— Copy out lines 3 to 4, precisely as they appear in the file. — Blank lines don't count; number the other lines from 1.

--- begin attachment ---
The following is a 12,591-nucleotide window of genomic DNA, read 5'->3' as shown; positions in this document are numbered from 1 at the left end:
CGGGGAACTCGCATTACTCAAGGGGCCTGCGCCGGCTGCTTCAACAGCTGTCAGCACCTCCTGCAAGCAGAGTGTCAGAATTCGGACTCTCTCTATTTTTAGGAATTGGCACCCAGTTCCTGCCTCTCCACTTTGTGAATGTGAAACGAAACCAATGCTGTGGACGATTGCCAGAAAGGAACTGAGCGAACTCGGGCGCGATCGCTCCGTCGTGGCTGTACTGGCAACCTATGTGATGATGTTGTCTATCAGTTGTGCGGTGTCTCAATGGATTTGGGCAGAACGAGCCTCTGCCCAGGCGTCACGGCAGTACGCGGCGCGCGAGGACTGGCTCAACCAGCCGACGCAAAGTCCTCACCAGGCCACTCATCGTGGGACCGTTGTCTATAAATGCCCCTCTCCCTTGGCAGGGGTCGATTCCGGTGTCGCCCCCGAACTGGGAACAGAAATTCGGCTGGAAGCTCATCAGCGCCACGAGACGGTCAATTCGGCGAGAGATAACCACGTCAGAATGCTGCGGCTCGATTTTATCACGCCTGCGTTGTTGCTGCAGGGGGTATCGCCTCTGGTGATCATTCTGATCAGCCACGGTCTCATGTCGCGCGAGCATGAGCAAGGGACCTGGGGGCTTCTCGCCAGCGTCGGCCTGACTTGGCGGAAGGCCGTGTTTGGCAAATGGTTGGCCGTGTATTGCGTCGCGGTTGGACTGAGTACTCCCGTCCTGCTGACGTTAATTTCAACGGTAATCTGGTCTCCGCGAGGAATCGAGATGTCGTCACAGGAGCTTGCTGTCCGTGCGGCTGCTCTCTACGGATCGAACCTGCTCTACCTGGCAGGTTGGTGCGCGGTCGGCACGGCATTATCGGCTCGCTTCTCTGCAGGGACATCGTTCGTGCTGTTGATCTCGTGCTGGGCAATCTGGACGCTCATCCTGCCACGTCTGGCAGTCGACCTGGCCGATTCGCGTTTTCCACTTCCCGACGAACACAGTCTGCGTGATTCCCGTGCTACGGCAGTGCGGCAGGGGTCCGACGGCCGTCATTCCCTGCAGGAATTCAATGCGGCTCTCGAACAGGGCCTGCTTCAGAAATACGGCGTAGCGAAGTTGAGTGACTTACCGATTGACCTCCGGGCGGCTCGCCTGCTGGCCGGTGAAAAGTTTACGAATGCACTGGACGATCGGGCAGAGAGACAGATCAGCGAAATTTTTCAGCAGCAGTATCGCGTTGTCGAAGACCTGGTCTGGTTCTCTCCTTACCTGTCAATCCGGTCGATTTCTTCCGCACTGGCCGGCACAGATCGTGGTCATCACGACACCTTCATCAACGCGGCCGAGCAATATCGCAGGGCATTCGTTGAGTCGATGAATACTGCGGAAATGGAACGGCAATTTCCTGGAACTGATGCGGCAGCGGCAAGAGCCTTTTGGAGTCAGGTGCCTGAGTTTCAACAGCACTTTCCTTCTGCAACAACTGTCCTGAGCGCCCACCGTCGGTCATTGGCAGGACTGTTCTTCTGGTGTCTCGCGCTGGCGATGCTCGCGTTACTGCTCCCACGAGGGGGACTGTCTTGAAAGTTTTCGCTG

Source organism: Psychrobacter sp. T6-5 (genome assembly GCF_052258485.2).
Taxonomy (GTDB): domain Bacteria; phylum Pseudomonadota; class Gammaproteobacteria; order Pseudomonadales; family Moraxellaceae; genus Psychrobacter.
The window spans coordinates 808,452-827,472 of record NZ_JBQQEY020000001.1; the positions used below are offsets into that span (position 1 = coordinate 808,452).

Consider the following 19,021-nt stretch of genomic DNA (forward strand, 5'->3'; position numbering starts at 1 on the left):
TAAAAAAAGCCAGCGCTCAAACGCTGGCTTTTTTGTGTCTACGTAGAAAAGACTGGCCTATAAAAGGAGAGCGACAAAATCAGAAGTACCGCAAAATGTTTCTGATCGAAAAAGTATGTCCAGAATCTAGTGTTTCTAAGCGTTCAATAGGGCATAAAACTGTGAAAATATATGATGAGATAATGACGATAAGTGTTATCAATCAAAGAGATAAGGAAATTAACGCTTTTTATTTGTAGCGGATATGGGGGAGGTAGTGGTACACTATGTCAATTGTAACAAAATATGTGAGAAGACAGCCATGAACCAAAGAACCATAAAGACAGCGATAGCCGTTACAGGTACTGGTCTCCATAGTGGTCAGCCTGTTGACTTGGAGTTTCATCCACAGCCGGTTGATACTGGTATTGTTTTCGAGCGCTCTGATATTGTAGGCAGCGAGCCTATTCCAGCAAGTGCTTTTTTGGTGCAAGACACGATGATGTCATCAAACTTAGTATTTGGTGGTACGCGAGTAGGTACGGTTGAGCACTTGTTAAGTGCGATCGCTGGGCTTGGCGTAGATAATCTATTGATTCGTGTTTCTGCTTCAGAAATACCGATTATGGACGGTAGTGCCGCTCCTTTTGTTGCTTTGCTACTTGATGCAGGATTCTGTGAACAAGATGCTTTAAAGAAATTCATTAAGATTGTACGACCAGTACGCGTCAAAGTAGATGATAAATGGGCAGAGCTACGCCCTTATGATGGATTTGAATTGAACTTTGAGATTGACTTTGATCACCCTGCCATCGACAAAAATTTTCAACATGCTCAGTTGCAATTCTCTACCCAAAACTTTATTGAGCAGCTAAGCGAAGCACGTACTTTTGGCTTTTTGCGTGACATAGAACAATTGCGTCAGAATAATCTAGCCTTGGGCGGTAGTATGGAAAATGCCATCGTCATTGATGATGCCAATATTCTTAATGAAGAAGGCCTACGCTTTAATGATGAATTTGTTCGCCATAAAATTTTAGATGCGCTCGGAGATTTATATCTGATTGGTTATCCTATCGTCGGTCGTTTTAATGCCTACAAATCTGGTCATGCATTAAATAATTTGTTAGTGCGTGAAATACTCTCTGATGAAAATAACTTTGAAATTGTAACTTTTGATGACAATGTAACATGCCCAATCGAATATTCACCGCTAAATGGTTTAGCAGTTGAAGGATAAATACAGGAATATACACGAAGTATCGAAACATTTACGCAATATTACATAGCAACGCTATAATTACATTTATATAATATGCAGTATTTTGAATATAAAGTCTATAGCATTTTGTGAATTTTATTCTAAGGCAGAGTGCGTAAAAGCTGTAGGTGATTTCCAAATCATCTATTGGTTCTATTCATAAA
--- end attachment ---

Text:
Source organism: Psychrobacter sp. T6-5 (genome assembly GCF_052258485.2).
Taxonomy (GTDB): domain Bacteria; phylum Pseudomonadota; class Gammaproteobacteria; order Pseudomonadales; family Moraxellaceae; genus Psychrobacter.